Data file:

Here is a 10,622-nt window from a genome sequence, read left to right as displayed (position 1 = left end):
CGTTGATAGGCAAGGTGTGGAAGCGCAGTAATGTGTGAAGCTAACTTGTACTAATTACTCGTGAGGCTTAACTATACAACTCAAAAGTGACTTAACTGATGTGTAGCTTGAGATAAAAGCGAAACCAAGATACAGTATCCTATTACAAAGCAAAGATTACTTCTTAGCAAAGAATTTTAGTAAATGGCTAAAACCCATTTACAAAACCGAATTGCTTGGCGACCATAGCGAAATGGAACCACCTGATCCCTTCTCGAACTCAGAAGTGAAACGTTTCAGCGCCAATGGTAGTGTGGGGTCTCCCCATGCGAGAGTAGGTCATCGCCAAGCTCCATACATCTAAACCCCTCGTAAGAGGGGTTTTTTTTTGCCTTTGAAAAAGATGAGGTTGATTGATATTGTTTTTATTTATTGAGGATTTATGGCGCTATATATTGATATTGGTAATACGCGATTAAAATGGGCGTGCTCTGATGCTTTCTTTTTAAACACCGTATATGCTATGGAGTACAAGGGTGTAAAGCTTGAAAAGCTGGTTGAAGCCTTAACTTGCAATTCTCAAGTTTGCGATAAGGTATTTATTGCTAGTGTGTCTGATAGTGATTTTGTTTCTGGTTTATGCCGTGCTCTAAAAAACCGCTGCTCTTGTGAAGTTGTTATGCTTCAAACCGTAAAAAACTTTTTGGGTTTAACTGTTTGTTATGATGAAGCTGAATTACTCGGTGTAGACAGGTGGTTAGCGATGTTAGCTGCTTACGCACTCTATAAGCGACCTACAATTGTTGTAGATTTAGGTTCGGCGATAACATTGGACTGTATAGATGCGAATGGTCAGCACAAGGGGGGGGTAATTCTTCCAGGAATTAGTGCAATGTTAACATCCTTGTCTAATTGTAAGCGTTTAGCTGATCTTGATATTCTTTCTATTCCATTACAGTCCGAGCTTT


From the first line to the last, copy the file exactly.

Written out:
Here is a 10,622-nt window from a genome sequence, read left to right as displayed (position 1 = left end):
CGTTGATAGGCAAGGTGTGGAAGCGCAGTAATGTGTGAAGCTAACTTGTACTAATTACTCGTGAGGCTTAACTATACAACTCAAAAGTGACTTAACTGATGTGTAGCTTGAGATAAAAGCGAAACCAAGATACAGTATCCTATTACAAAGCAAAGATTACTTCTTAGCAAAGAATTTTAGTAAATGGCTAAAACCCATTTACAAAACCGAATTGCTTGGCGACCATAGCGAAATGGAACCACCTGATCCCTTCTCGAACTCAGAAGTGAAACGTTTCAGCGCCAATGGTAGTGTGGGGTCTCCCCATGCGAGAGTAGGTCATCGCCAAGCTCCATACATCTAAACCCCTCGTAAGAGGGGTTTTTTTTTGCCTTTGAAAAAGATGAGGTTGATTGATATTGTTTTTATTTATTGAGGATTTATGGCGCTATATATTGATATTGGTAATACGCGATTAAAATGGGCGTGCTCTGATGCTTTCTTTTTAAACACCGTATATGCTATGGAGTACAAGGGTGTAAAGCTTGAAAAGCTGGTTGAAGCCTTAACTTGCAATTCTCAAGTTTGCGATAAGGTATTTATTGCTAGTGTGTCTGATAGTGATTTTGTTTCTGGTTTATGCCGTGCTCTAAAAAACCGCTGCTCTTGTGAAGTTGTTATGCTTCAAACCGTAAAAAACTTTTTGGGTTTAACTGTTTGTTATGATGAAGCTGAATTACTCGGTGTAGACAGGTGGTTAGCGATGTTAGCTGCTTACGCACTCTATAAGCGACCTACAATTGTTGTAGATTTAGGTTCGGCGATAACATTGGACTGTATAGATGCGAATGGTCAGCACAAGGGGGGGGTAATTCTTCCAGGAATTAGTGCAATGTTAACATCCTTGTCTAATTGTAAGCGTTTAGCTGATCTTGATATTCTTTCTATTCCATTACAGTCCGAGCTTT